Honduras

A protest against ZEDEs

Honduran President Xiomara Castro signed a decree on April 25 that repealed the law creating the country's nefarious Economic Development and Employment Zones (ZEDEs), reports Ben Radford.

The newly inaugurated government of progressive President Xiomara Castro declared Honduras free of open-cut mining on February 28 to protect its environment, reports People's Dispatch.

Leftist Xiomara Castro has been sworn in, marking the first time since 2006 that Honduras has a legitimately-elected president. Ben Radford reports.

Crowds outside the Honduran National Congress

Leftist Libertad y Refundación (Libre) party candidate Xiomara Castro de Zelaya won November’s presidential elections in Honduras with 51% of the vote — the highest proportion of votes for a presidential candidate in Honduran history, reports Ben Radford.

Following Xiomara Castro’s victory in the Honduran elections, Bertha Zúniga Cáceres discusses what this means for people’s movements in the country.

Delegates from the Progressive International Observatory witnessed the election of Xiomara Castro in Honduras on November 28.

Five years have passed since social leader and environmental activist Berta Cáceres was assassinated in her home in La Esperanza, Honduras, reports People's Dispatch.

A new map developed at the University of Cincinnati illustrates one motivating force behind migrant caravans leaving Guatemala and Honduras to reach the United States.

UC geography professor Tomasz Stepinski has turned high-resolution satellite images from the European Space Agency into one of the most detailed looks so far at how people are reshaping the planet.

Stepinski said: “Right now there are caravans of people walking to the United States. Many of them are coming from Guatemala.”

In 2008, the prestigious Council on Foreign Relations published a report titled US-Latin America Relations: A New Direction for a New Reality. Timed to influence the foreign policy agenda of the next US administration, the report asserted: “the era of the US as the dominant influence in Latin America is over.”

Then, at the Summit of the Americas the next year, then-president Barack Obama promised Latin American leaders a “new era” of “equal partnership” and “mutual respect”.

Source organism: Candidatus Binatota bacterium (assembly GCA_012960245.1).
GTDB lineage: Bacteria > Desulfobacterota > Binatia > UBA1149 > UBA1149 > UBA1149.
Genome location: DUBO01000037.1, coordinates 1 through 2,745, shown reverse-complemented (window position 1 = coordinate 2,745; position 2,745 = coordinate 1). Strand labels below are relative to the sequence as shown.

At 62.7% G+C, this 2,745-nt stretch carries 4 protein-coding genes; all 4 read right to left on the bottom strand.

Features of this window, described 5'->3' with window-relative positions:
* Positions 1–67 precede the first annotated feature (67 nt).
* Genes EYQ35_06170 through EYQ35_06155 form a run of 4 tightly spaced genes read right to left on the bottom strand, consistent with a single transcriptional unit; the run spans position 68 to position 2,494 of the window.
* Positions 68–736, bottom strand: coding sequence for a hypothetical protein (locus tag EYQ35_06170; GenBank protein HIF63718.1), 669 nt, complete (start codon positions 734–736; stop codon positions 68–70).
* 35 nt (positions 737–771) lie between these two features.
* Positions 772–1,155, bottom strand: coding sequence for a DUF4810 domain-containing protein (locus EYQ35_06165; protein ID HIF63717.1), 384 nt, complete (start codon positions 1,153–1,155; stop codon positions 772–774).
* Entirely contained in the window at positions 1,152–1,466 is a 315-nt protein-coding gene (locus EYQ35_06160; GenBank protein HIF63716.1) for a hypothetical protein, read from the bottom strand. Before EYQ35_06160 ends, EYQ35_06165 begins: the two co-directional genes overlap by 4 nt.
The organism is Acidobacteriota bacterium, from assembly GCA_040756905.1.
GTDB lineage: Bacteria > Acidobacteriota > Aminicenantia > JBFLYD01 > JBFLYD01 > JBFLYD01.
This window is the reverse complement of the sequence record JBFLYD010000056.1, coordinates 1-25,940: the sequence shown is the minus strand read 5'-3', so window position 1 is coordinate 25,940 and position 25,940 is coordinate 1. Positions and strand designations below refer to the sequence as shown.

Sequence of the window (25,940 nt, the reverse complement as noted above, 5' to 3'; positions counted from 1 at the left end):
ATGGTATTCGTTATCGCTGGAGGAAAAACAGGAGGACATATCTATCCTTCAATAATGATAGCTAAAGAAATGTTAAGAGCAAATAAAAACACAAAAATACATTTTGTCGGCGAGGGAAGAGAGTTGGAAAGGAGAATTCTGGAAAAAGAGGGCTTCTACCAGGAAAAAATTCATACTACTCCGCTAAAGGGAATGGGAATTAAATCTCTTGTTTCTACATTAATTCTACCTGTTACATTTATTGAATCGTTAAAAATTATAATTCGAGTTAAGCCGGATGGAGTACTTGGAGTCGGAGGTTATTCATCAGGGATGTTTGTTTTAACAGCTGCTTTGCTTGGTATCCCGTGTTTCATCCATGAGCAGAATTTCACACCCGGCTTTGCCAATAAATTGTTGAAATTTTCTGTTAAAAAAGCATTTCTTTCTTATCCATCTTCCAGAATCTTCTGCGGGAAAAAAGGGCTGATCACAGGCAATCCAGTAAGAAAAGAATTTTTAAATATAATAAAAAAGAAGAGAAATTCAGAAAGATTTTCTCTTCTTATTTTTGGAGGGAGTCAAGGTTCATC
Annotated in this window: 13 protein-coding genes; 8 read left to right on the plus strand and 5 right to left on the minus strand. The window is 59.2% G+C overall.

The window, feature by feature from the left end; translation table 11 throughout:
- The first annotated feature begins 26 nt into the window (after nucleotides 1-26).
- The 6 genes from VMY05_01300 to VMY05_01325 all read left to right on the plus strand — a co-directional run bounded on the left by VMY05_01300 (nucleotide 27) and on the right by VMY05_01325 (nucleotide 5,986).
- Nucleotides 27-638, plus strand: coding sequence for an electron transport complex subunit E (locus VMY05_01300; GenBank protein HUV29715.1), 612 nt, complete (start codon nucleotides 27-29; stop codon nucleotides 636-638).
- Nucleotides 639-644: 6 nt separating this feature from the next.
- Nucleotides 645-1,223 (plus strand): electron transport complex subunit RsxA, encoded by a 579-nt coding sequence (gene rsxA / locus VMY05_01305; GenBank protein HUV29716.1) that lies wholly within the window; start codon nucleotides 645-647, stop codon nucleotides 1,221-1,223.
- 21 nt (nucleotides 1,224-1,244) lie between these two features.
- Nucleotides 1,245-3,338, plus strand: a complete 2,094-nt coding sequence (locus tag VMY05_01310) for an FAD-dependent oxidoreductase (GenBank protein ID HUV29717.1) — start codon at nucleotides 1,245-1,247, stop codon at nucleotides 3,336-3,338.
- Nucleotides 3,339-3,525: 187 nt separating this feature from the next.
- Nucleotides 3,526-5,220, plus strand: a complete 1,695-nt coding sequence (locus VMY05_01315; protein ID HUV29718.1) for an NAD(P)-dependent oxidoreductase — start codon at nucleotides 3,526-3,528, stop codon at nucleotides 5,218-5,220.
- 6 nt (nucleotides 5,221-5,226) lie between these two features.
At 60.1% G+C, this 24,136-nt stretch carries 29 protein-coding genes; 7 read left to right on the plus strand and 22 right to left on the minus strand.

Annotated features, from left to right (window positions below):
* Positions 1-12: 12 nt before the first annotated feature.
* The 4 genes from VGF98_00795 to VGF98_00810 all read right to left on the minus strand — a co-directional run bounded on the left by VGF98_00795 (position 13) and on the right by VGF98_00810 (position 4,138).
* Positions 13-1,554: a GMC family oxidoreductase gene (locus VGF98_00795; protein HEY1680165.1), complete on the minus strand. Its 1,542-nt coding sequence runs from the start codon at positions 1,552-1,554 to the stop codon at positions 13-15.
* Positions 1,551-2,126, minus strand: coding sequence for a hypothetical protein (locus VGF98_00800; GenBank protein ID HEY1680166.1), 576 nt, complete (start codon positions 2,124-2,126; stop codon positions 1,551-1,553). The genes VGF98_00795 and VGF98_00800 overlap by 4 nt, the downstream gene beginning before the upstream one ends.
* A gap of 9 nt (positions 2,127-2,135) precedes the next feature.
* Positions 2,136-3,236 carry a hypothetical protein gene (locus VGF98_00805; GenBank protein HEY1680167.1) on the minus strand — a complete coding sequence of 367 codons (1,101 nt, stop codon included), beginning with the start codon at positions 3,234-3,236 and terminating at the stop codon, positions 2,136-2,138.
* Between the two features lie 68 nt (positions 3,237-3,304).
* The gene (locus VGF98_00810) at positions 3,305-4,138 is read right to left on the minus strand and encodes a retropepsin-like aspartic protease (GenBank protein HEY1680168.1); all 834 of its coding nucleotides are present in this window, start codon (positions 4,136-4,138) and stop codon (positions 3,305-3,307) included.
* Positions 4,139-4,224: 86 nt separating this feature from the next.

A group of youths who identify as LGBTI travel at a distance from the larger group of thousands of Central American migrants who are moving north towards the US border.

The group of at least 40 Honduran LGBTI youths say they face harassment at home and even along the route of the caravan, but remain determined to reach the US where they say they will have a brighter future.

United States President Donald Trump has resorted to racist comments and extreme measures in response to a procession of refugees and migrants heading towards the US.

In mid-October, thousands of Hondurans left for a journey of many weeks through Guatemala and Mexico to the US. At its peak, the procession of refugees and migrants has included more than 7000 people fleeing unemployment, poverty and gang violence.

Hundreds of women, men, children, youth and the elderly decided to leave Honduras on October 12 as a desperate response to survive, the Honduras Solidarity Network of North America writes.

The huge exodus that began in the city of San Pedro Sula reached more than 3000 people by the time the group crossed to Guatemala. The caravan, which is headed north to Mexico then aims to reach the United States, is the only alternative these people have to regain a bit of the dignity that has been taken from them.

The recent uplifting news that 11 of the 21 political prisoners in Honduras would be released on bail and allowed to contest their charges in freedom has brought joy to their comrades but also brought into sharp focus the situation of those who remain locked up on false charges.

United States President Donald Trump regularly professes deep concern for democracy and human rights in Latin America, but the US’s attitude to Honduras highlights the hypocrisy of US policy in practice. 

“This is not a conflict over elections. It’s the Honduran people rejecting the policies of plundering, death and violence of the state”, said Berta Zuniga Caceres, the daughter of murdered indigenous rights leader Berta Caceres and coordinator of the Civic Council of People’s and Indigenous Organisations of Honduras (COPINH).

At least six people were wounded in clashes between police and protesters in Honduras on February 27 as protesters voiced their opposition to the visit of United States Ambassador to the United Nations Nikki Haley, and her country's support for President Juan Orlando Hernandez, who was re-elected amid electoral fraud allegations last November.

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